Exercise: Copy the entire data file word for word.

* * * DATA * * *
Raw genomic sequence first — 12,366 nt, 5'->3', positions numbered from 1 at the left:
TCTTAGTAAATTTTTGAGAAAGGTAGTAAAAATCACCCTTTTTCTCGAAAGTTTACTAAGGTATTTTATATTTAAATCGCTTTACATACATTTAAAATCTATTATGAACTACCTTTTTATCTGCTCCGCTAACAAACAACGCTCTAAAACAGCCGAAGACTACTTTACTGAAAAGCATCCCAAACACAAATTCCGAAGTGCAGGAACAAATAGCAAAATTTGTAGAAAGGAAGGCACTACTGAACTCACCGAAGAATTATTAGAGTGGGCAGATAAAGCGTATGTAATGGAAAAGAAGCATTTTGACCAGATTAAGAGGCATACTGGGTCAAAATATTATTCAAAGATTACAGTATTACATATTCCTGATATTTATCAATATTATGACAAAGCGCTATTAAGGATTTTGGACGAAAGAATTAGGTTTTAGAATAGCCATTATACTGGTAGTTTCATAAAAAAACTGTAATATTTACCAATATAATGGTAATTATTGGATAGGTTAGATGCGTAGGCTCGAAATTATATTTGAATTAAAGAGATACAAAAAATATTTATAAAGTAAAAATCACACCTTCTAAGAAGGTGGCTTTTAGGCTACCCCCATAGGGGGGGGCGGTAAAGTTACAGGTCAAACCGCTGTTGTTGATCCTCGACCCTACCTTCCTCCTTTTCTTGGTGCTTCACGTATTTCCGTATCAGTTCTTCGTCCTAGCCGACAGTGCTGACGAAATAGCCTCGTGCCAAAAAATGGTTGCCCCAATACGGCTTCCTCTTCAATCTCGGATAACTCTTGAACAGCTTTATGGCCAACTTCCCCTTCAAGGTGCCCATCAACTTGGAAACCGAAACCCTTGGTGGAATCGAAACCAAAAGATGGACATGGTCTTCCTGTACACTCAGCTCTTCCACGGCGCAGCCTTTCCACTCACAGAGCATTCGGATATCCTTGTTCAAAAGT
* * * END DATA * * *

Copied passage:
Raw genomic sequence first — 12,366 nt, 5'->3', positions numbered from 1 at the left:
TCTTAGTAAATTTTTGAGAAAGGTAGTAAAAATCACCCTTTTTCTCGAAAGTTTACTAAGGTATTTTATATTTAAATCGCTTTACATACATTTAAAATCTATTATGAACTACCTTTTTATCTGCTCCGCTAACAAACAACGCTCTAAAACAGCCGAAGACTACTTTACTGAAAAGCATCCCAAACACAAATTCCGAAGTGCAGGAACAAATAGCAAAATTTGTAGAAAGGAAGGCACTACTGAACTCACCGAAGAATTATTAGAGTGGGCAGATAAAGCGTATGTAATGGAAAAGAAGCATTTTGACCAGATTAAGAGGCATACTGGGTCAAAATATTATTCAAAGATTACAGTATTACATATTCCTGATATTTATCAATATTATGACAAAGCGCTATTAAGGATTTTGGACGAAAGAATTAGGTTTTAGAATAGCCATTATACTGGTAGTTTCATAAAAAAACTGTAATATTTACCAATATAATGGTAATTATTGGATAGGTTAGATGCGTAGGCTCGAAATTATATTTGAATTAAAGAGATACAAAAAATATTTATAAAGTAAAAATCACACCTTCTAAGAAGGTGGCTTTTAGGCTACCCCCATAGGGGGGGGCGGTAAAGTTACAGGTCAAACCGCTGTTGTTGATCCTCGACCCTACCTTCCTCCTTTTCTTGGTGCTTCACGTATTTCCGTATCAGTTCTTCGTCCTAGCCGACAGTGCTGACGAAATAGCCTCGTGCCAAAAAATGGTTGCCCCAATACGGCTTCCTCTTCAATCTCGGATAACTCTTGAACAGCTTTATGGCCAACTTCCCCTTCAAGGTGCCCATCAACTTGGAAACCGAAACCCTTGGTGGAATCGAAACCAAAAGATGGACATGGTCTTCCTGTACACTCAGCTCTTCCACGGCGCAGCCTTTCCACTCACAGAGCATTCGGATATCCTTGTTCAAAAGT